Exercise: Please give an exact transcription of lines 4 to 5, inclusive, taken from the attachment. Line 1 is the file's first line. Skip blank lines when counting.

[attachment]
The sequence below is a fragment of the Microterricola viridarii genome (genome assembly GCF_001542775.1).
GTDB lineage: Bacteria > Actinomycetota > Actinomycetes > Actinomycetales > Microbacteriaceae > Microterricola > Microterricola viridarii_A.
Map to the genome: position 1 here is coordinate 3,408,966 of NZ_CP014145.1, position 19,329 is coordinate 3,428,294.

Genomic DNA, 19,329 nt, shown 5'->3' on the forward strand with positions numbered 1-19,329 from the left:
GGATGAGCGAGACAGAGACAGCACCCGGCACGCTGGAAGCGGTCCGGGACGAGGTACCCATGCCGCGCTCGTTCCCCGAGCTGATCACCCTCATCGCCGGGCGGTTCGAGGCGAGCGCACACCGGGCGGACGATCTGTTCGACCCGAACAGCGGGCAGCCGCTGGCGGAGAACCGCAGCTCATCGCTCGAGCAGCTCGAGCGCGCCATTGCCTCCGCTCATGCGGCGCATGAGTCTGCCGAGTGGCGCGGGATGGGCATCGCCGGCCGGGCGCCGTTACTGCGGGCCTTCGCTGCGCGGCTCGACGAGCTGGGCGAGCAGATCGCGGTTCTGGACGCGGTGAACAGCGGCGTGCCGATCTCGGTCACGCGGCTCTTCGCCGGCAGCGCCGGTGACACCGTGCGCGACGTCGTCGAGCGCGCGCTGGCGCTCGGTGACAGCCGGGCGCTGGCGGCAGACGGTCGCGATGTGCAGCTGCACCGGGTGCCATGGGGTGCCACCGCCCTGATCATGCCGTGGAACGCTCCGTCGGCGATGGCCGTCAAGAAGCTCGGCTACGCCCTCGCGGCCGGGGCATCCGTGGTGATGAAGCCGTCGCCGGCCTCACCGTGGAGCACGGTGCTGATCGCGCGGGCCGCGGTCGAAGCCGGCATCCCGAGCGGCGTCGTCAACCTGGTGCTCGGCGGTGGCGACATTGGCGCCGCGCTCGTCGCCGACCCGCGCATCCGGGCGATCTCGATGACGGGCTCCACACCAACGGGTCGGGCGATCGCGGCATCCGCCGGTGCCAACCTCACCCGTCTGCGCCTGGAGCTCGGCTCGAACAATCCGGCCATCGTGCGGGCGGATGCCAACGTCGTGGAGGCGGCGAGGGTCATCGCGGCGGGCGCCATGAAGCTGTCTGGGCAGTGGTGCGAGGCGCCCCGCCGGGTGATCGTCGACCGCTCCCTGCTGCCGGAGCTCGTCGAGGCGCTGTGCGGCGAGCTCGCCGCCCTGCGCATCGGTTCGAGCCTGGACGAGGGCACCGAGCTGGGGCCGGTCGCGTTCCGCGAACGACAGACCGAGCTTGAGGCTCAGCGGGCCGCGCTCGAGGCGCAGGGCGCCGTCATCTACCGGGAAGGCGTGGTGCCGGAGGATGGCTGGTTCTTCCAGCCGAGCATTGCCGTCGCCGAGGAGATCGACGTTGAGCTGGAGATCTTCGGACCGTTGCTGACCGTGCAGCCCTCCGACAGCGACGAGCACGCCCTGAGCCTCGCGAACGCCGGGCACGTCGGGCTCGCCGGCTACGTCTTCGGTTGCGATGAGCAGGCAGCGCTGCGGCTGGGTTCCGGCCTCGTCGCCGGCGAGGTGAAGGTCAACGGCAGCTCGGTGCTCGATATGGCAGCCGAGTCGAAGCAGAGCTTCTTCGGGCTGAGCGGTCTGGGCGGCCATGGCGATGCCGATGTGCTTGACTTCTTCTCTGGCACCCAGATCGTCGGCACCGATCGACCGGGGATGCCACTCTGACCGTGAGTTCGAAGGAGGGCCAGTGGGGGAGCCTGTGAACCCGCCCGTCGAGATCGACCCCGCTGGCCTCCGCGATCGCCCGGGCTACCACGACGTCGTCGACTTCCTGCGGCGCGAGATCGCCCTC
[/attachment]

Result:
Genomic DNA, 19,329 nt, shown 5'->3' on the forward strand with positions numbered 1-19,329 from the left:
GGATGAGCGAGACAGAGACAGCACCCGGCACGCTGGAAGCGGTCCGGGACGAGGTACCCATGCCGCGCTCGTTCCCCGAGCTGATCACCCTCATCGCCGGGCGGTTCGAGGCGAGCGCACACCGGGCGGACGATCTGTTCGACCCGAACAGCGGGCAGCCGCTGGCGGAGAACCGCAGCTCATCGCTCGAGCAGCTCGAGCGCGCCATTGCCTCCGCTCATGCGGCGCATGAGTCTGCCGAGTGGCGCGGGATGGGCATCGCCGGCCGGGCGCCGTTACTGCGGGCCTTCGCTGCGCGGCTCGACGAGCTGGGCGAGCAGATCGCGGTTCTGGACGCGGTGAACAGCGGCGTGCCGATCTCGGTCACGCGGCTCTTCGCCGGCAGCGCCGGTGACACCGTGCGCGACGTCGTCGAGCGCGCGCTGGCGCTCGGTGACAGCCGGGCGCTGGCGGCAGACGGTCGCGATGTGCAGCTGCACCGGGTGCCATGGGGTGCCACCGCCCTGATCATGCCGTGGAACGCTCCGTCGGCGATGGCCGTCAAGAAGCTCGGCTACGCCCTCGCGGCCGGGGCATCCGTGGTGATGAAGCCGTCGCCGGCCTCACCGTGGAGCACGGTGCTGATCGCGCGGGCCGCGGTCGAAGCCGGCATCCCGAGCGGCGTCGTCAACCTGGTGCTCGGCGGTGGCGACATTGGCGCCGCGCTCGTCGCCGACCCGCGCATCCGGGCGATCTCGATGACGGGCTCCACACCAACGGGTCGGGCGATCGCGGCATCCGCCGGTGCCAACCTCACCCGTCTGCGCCTGGAGCTCGGCTCGAACAATCCGGCCATCGTGCGGGCGGATGCCAACGTCGTGGAGGCGGCGAGGGTCATCGCGGCGGGCGCCATGAAGCTGTCTGGGCAGTGGTGCGAGGCGCCCCGCCGGGTGATCGTCGACCGCTCCCTGCTGCCGGAGCTCGTCGAGGCGCTGTGCGGCGAGCTCGCCGCCCTGCGCATCGGTTCGAGCCTGGACGAGGGCACCGAGCTGGGGCCGGTCGCGTTCCGCGAACGACAGACCGAGCTTGAGGCTCAGCGGGCCGCGCTCGAGGCGCAGGGCGCCGTCATCTACCGGGAAGGCGTGGTGCCGGAGGATGGCTGGTTCTTCCAGCCGAGCATTGCCGTCGCCGAGGAGATCGACGTTGAGCTGGAGATCTTCGGACCGTTGCTGACCGTGCAGCCCTCCGACAGCGACGAGCACGCCCTGAGCCTCGCGAACGCCGGGCACGTCGGGCTCGCCGGCTACGTCTTCGGTTGCGATGAGCAGGCAGCGCTGCGGCTGGGTTCCGGCCTCGTCGCCGGCGAGGTGAAGGTCAACGGCAGCTCGGTGCTCGATATGGCAGCCGAGTCGAAGCAGAGCTTCTTCGGGCTGAGCGGTCTGGGCGGCCATGGCGATGCCGATGTGCTTGACTTCTTCTCTGGCACCCAGATCGTCGGCACCGATCGACCGGGGATGCCACTCTGACCGTGAGTTCGAAGGAGGGCCAGTGGGGGAGCCTGTGAACCCGCCCGTCGAGATCGACCCCGCTGGCCTCCGCGATCGCCCGGGCTACCACGACGTCGTCGACTTCCTGCGGCGCGAGATCGCCCTC